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Occurrences in the Congressional Record

Entry Title Date
Nomination Of Vivek Hallegere Murthy To Be Medical Director In The Regular Corps Of The Public Health Service, Subject To Qualifications Therefor As Provided By Law And Regulations, And To Be… December 15, 2014
Richard Blumenthal, D-CT
"Every single one of us, if we are honest with ourselves, knows a family that has been touched by this problem—every single Member of this body. I know it all too well because a friend of mine, Justin Eldridge of southeastern Connecticut succumbed to suicide as well. He was deployed in combat in Afghanistan where he braved mortar fire and sniper fire, and he returned to his family, his children, and his wife—his very young family—suffering from traumatic brain injury and post-traumatic stress. As brave as he had been on the battlefield, he could not win that war at home. He sought mental health care at the Connecticut VA facility. He had gone through a long battle for benefits. I helped him with it. But there was a significant gap in the continuity of his medical care. Basically, he slipped through the cracks and eventually took his life."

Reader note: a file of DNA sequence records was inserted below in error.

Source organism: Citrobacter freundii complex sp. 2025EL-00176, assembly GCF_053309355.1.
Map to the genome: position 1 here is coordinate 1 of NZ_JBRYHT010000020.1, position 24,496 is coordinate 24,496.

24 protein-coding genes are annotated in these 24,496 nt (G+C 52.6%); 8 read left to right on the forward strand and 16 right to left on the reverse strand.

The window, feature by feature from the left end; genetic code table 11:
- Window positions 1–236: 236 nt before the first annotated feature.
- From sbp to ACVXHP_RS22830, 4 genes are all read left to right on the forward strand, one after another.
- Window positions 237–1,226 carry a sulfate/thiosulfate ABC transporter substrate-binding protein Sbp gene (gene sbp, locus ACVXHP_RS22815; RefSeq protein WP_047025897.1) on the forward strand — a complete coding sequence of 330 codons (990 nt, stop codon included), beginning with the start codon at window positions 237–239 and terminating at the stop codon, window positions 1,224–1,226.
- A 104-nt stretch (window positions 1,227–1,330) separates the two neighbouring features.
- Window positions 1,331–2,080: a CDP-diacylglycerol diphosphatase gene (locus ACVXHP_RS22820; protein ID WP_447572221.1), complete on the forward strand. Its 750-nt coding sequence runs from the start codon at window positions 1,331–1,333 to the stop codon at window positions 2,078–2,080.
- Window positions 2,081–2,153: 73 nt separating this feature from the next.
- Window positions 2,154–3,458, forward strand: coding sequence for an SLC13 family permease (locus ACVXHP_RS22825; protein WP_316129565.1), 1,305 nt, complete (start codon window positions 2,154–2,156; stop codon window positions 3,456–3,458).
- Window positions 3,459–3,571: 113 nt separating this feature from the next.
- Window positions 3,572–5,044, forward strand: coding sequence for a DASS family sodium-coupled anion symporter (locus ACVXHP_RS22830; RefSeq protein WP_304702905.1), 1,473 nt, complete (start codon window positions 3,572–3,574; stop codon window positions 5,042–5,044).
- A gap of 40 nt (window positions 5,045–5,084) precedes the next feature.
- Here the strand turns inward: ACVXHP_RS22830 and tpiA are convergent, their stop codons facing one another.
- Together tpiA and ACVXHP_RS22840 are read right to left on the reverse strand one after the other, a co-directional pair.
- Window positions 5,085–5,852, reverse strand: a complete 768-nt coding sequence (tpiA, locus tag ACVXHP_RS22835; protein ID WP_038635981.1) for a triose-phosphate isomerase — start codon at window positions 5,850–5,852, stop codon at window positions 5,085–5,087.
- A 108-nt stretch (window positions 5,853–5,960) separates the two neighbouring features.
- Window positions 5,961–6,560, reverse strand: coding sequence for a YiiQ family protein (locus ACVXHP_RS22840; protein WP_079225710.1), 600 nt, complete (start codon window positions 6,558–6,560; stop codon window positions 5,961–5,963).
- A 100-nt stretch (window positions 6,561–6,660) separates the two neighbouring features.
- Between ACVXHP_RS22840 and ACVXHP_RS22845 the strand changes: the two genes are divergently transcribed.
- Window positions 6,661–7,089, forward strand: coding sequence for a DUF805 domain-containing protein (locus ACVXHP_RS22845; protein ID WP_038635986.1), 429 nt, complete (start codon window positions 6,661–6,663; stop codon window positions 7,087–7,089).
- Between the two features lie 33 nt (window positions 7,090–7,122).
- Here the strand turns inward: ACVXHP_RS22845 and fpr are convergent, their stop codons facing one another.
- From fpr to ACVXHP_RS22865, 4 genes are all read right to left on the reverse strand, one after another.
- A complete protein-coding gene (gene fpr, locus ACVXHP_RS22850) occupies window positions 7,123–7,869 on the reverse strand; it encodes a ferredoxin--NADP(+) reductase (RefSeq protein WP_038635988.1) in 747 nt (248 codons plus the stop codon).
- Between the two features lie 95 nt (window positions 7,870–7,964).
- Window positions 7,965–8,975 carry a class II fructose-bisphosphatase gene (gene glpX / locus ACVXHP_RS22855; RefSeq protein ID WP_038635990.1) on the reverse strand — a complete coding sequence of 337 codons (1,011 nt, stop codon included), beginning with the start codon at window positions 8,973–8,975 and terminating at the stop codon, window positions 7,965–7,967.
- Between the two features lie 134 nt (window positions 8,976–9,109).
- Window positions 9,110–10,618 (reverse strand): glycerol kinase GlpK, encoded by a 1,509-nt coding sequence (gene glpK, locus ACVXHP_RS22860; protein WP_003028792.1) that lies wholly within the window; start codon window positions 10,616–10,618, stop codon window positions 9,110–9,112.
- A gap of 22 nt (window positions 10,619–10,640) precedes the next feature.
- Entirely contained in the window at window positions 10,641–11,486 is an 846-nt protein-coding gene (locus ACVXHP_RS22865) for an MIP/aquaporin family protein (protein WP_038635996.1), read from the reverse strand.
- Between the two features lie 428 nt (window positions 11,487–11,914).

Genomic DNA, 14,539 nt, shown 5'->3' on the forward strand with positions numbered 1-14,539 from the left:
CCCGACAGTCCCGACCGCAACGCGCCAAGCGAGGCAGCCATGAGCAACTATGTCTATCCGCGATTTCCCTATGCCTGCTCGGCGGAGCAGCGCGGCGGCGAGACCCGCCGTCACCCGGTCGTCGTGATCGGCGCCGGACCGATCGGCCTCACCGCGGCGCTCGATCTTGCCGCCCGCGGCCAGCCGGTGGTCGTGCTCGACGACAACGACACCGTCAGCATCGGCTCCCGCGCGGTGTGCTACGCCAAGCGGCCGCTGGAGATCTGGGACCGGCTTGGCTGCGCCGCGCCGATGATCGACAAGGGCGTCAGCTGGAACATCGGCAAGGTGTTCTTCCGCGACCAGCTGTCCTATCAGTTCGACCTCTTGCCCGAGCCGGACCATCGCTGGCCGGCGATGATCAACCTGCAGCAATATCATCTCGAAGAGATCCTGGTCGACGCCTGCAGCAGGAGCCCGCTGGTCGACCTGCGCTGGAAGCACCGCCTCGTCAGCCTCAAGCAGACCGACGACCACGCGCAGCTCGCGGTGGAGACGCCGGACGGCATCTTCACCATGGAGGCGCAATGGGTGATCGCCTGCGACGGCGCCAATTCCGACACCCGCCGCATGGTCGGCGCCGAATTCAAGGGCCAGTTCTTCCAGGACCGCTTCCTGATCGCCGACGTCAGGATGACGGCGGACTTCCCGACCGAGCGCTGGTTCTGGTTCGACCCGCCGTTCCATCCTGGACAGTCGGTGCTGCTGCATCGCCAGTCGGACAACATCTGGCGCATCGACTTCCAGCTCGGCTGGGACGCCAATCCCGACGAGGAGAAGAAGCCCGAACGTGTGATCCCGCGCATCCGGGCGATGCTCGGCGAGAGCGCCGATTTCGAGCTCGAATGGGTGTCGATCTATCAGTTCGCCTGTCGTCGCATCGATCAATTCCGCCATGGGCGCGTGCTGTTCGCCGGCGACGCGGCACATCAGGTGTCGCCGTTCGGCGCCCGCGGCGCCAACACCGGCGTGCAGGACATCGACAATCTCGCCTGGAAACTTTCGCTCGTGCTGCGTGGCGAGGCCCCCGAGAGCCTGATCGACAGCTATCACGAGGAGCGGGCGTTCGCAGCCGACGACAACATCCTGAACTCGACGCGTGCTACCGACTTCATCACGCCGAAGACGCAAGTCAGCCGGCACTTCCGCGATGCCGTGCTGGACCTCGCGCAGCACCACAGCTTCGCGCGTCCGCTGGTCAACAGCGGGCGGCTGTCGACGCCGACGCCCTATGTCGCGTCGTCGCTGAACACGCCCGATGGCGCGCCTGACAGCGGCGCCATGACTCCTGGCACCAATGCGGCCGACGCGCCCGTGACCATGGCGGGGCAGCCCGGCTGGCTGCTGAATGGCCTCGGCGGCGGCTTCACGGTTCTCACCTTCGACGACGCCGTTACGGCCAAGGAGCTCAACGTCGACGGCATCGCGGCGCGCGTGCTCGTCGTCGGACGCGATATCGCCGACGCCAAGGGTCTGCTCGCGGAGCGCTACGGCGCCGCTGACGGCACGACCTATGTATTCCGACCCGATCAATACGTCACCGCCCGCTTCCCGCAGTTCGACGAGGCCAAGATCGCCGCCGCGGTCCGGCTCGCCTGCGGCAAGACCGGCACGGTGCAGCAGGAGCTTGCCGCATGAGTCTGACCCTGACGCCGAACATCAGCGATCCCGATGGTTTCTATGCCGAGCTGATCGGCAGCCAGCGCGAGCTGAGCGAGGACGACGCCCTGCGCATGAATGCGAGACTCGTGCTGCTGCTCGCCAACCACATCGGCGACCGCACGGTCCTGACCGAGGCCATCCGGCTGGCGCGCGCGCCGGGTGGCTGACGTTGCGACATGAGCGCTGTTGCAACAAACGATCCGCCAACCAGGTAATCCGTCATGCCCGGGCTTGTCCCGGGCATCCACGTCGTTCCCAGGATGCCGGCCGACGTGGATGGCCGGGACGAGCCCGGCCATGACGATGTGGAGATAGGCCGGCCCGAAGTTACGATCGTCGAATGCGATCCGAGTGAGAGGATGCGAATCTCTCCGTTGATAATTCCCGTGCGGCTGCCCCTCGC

Executive Session December 15, 2014
Bill Nelson, D-FL
"For a State such as mine, the State of Florida, NASA has measured over the past 50 years—not drafts, not projections, measurements—5 to 8 inches in South Florida of sea level rise in Florida."
Tributes To Departing Senators December 15, 2014
Patrick Leahy, D-VT
"Throughout his tenure here, Mark Pryor has been a fierce defender of and advocate for rural communities, a commitment both he and I share. He has promoted expansion of rural broadband infrastructure to ensure that families, farmers, businesses, and students in even the most rural communities in Arkansas, in Vermont, and across the Nation have access to the World Wide Web. As the chairman of the Appropriations Subcommittee on Agriculture, he has been a partner of mine in working to ensure that farms small and large have the resources and support to maintain and contribute to the rich agricultural history of the Nation. We have also worked together to advance key conservation programs to help protect farmlands across the country."
In Memory Of Thomas “Tommy” Thompson December 2, 2014
Joe Barton, R-TX